What if we told you that elegant white dresses and extravagant receptions haven’t always been the wedding standard? In this era of digital registries, couple websites, and planning boards, unions have taken a more contemporary outlook. However, things haven’t always been like this, and lovers regularly came up with unique ways to celebrate their day. From pop culture influence to royal ceremonies, here’s how weddings have changed.
1940 – Weddings in Between a War
The ‘40s were a tumultuous time, but people did not let that stop their weddings! In contrast to expectations, the weddings weren’t that formal like the ‘30s or ‘50s. The majority of weddings followed a brunch menu and were held around noon.
The wedding wardrobe ranged from very formal to business dresses. Rose pink was all the rage between both brides and their bridesmaids. This is the time that popularized male wedding bands as men wore them during fighting overseas as a reminder of their family.
1942 – Male Wedding Bands
With the bells of World War II ringing, short and informal weddings became the trend. Weddings nowadays are planned for months and even years, but these weddings took place with a few days of prior preparation.
A 1942 Vogue issue brought out how to-be married couples didn’t have as much power over the wedding as much as the groom’s commanding officer. The fashion was super simple, with grooms showing up in their military attire and the brides donning something minimalistic.
1944 – Weddings in a Hurry
Wartime weddings still called for grooms in their uniforms and brides in their best outfits. During the tail end of the year, male wedding bands became mainstream in America, as men liked to carry a memory of their wives with them into the war.
Since there was such a shortage of time (we’re talking four days of leave. Invitations go out on the second day, they married on the third day, and have a mini-honeymoon on the fourth), gowns on brides was a rare sight.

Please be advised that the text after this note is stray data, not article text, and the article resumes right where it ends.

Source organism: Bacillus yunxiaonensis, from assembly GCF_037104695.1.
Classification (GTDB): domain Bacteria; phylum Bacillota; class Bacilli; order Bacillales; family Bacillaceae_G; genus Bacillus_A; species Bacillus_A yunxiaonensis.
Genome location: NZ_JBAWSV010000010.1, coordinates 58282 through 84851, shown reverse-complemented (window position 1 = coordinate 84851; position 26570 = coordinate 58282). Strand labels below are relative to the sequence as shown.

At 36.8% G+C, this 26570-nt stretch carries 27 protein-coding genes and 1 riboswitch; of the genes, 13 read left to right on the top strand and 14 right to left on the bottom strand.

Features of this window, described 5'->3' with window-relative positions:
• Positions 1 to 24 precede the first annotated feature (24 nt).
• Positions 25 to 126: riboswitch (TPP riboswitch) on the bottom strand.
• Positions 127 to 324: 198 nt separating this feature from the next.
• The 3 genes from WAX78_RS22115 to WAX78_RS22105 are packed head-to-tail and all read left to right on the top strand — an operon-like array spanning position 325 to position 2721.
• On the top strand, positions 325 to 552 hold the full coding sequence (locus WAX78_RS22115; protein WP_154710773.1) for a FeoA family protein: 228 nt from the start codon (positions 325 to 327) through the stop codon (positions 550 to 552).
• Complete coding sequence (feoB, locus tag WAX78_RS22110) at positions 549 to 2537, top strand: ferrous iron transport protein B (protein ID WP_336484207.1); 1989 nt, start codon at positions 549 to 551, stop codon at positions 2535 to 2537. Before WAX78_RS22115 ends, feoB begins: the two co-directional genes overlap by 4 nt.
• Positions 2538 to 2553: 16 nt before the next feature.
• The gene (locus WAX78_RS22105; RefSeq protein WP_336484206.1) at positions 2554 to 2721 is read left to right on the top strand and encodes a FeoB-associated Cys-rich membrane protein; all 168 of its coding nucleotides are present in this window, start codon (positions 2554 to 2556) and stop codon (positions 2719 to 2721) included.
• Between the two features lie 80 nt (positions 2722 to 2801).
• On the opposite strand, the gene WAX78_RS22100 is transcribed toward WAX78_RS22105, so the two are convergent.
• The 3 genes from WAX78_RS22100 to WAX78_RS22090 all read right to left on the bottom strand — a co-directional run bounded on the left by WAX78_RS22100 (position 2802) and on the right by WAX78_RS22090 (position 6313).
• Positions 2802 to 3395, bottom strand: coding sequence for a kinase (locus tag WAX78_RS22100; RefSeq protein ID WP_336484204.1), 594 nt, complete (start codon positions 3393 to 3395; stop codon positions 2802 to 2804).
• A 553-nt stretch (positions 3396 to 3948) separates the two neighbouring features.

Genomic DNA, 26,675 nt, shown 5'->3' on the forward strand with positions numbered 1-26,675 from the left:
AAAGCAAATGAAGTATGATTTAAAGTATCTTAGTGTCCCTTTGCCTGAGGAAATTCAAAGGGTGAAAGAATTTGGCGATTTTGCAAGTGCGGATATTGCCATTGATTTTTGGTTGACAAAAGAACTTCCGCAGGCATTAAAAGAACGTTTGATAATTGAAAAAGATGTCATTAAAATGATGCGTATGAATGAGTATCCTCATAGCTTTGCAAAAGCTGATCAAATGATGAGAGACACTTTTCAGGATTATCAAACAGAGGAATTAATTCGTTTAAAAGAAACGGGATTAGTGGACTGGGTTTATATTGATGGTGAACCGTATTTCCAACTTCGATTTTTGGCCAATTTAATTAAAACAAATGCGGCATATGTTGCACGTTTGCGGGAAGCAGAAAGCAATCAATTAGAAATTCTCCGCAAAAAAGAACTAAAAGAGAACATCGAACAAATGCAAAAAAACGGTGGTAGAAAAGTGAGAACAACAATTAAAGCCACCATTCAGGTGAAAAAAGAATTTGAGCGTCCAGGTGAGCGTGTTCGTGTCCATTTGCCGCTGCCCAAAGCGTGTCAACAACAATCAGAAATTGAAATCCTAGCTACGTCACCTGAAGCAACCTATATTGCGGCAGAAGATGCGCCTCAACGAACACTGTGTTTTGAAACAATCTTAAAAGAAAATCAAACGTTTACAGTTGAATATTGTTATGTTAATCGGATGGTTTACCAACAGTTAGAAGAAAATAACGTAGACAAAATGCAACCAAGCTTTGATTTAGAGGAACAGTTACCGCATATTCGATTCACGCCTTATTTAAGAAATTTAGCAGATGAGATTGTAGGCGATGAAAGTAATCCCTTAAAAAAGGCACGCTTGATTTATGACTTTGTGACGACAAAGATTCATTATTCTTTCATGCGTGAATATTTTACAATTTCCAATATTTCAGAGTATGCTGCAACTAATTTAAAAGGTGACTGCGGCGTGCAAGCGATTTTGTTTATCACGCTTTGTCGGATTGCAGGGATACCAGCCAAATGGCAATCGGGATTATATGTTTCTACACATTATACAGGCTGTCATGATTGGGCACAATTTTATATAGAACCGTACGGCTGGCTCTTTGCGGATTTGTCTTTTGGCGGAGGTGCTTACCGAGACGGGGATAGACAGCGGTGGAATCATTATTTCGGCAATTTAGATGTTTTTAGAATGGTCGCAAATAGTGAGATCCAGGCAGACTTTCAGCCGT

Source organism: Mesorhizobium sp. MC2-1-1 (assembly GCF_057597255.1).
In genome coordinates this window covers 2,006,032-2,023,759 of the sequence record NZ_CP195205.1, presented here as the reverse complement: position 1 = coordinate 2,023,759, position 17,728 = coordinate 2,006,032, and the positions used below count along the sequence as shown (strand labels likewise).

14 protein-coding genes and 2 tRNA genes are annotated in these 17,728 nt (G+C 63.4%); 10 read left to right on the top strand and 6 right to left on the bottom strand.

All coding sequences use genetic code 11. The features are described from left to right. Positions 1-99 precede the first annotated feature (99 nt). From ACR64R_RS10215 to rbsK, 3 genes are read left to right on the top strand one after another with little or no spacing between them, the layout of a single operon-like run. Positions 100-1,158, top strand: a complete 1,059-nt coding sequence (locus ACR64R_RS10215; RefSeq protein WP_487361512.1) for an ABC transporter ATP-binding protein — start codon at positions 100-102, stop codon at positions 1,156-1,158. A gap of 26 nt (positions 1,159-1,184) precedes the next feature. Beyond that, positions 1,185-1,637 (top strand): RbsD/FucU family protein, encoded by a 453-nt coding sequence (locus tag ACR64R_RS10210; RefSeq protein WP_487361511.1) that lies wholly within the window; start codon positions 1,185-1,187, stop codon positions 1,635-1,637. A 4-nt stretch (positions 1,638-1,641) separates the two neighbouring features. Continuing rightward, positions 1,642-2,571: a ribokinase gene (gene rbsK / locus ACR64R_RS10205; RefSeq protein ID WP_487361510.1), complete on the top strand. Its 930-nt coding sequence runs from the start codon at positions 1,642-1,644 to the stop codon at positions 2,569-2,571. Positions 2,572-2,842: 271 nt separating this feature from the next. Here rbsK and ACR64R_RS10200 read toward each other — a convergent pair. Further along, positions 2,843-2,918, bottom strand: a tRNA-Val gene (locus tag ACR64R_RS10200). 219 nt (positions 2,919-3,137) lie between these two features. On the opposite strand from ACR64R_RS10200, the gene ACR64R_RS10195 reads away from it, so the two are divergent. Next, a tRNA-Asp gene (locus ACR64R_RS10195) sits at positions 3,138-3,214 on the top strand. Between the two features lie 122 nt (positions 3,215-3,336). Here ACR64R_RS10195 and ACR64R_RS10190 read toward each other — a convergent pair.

1946 – Reuniting and Reigniting
The war was finally over and the ones who had spent their days defending their nation were finally heading back to their lovers to seal the deal. The year saw a growing love for white silk parachute fabric as it had been put on sale post-war.
The gowns followed a general trend of being full-sleeved with tons of ruffles and paddings on the shoulders and minimal fluffing underneath the skirt. A modest V-neck was commonly spotted on brides.
1948 – A Diamond Means Forever
Engagement rings weren’t always sporting a shiny rock. After the famous slogan from De Beers that read, “A Diamond is Forever,” people’s views towards diamonds shifted dramatically. It was also fuelled by Princess Elizabeth flaunting her engagement diamond.
The market was seeing an increasing demand for the sparkly rock, and they became the norm that we see to this day. Stiff boat necks on gowns became the new trend, and brides adored lighter cream or off-white shades on their dresses.
1950 – Sweetheart Neckline on the Sweetheart
1950 marked the first of seven weddings of Elizabeth Taylor, where the 18-year-old got hitched to the hotel heir Conrad “Nicky” Hilton. Elizabeth also donned a beautiful wedding dress with a sweetheart neckline that year on comedy film Father of the Bride and heavily influences formal dress styles as well as wedding dress styles.
At her real wedding, she wore a gown designed by Helen Rose. Surprisingly, Rose was the one who designed the gown on Father of the Bride.
1953 – DIY Weddings and the Ring
Most weddings had a very specific DIY vibe to them all throughout the ‘50s. Bridesmaid sat for hours carefully making every table topper and making bouquets that went along them. Elizabeth Taylor had already separated from Nicky and was going to tie the knot with Michael Wilding, who presented her a huge cabochon sapphire as the ring.